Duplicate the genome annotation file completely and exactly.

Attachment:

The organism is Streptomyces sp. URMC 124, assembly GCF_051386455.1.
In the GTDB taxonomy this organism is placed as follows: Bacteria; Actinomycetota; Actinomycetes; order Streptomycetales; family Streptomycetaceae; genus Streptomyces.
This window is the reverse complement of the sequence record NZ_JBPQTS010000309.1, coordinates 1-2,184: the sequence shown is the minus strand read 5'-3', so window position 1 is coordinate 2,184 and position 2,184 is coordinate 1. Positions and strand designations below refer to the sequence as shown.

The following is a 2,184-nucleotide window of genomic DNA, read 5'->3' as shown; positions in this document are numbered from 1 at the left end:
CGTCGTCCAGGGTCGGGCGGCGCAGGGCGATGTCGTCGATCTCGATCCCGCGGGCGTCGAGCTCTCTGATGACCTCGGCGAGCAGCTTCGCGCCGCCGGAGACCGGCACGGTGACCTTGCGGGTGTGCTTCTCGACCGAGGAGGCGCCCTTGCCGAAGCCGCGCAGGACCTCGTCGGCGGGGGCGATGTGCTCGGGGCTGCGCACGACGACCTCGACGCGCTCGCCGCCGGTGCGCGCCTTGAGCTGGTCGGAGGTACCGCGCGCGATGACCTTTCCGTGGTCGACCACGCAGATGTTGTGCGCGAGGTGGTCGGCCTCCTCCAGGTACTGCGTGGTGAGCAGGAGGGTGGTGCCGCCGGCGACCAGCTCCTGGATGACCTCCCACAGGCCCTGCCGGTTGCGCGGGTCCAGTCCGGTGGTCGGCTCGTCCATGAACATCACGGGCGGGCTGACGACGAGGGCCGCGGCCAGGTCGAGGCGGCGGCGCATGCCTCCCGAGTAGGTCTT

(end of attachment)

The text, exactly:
The organism is Streptomyces sp. URMC 124, assembly GCF_051386455.1.
In the GTDB taxonomy this organism is placed as follows: Bacteria; Actinomycetota; Actinomycetes; order Streptomycetales; family Streptomycetaceae; genus Streptomyces.
This window is the reverse complement of the sequence record NZ_JBPQTS010000309.1, coordinates 1-2,184: the sequence shown is the minus strand read 5'-3', so window position 1 is coordinate 2,184 and position 2,184 is coordinate 1. Positions and strand designations below refer to the sequence as shown.

The following is a 2,184-nucleotide window of genomic DNA, read 5'->3' as shown; positions in this document are numbered from 1 at the left end:
CGTCGTCCAGGGTCGGGCGGCGCAGGGCGATGTCGTCGATCTCGATCCCGCGGGCGTCGAGCTCTCTGATGACCTCGGCGAGCAGCTTCGCGCCGCCGGAGACCGGCACGGTGACCTTGCGGGTGTGCTTCTCGACCGAGGAGGCGCCCTTGCCGAAGCCGCGCAGGACCTCGTCGGCGGGGGCGATGTGCTCGGGGCTGCGCACGACGACCTCGACGCGCTCGCCGCCGGTGCGCGCCTTGAGCTGGTCGGAGGTACCGCGCGCGATGACCTTTCCGTGGTCGACCACGCAGATGTTGTGCGCGAGGTGGTCGGCCTCCTCCAGGTACTGCGTGGTGAGCAGGAGGGTGGTGCCGCCGGCGACCAGCTCCTGGATGACCTCCCACAGGCCCTGCCGGTTGCGCGGGTCCAGTCCGGTGGTCGGCTCGTCCATGAACATCACGGGCGGGCTGACGACGAGGGCCGCGGCCAGGTCGAGGCGGCGGCGCATGCCTCCCGAGTAGGTCTT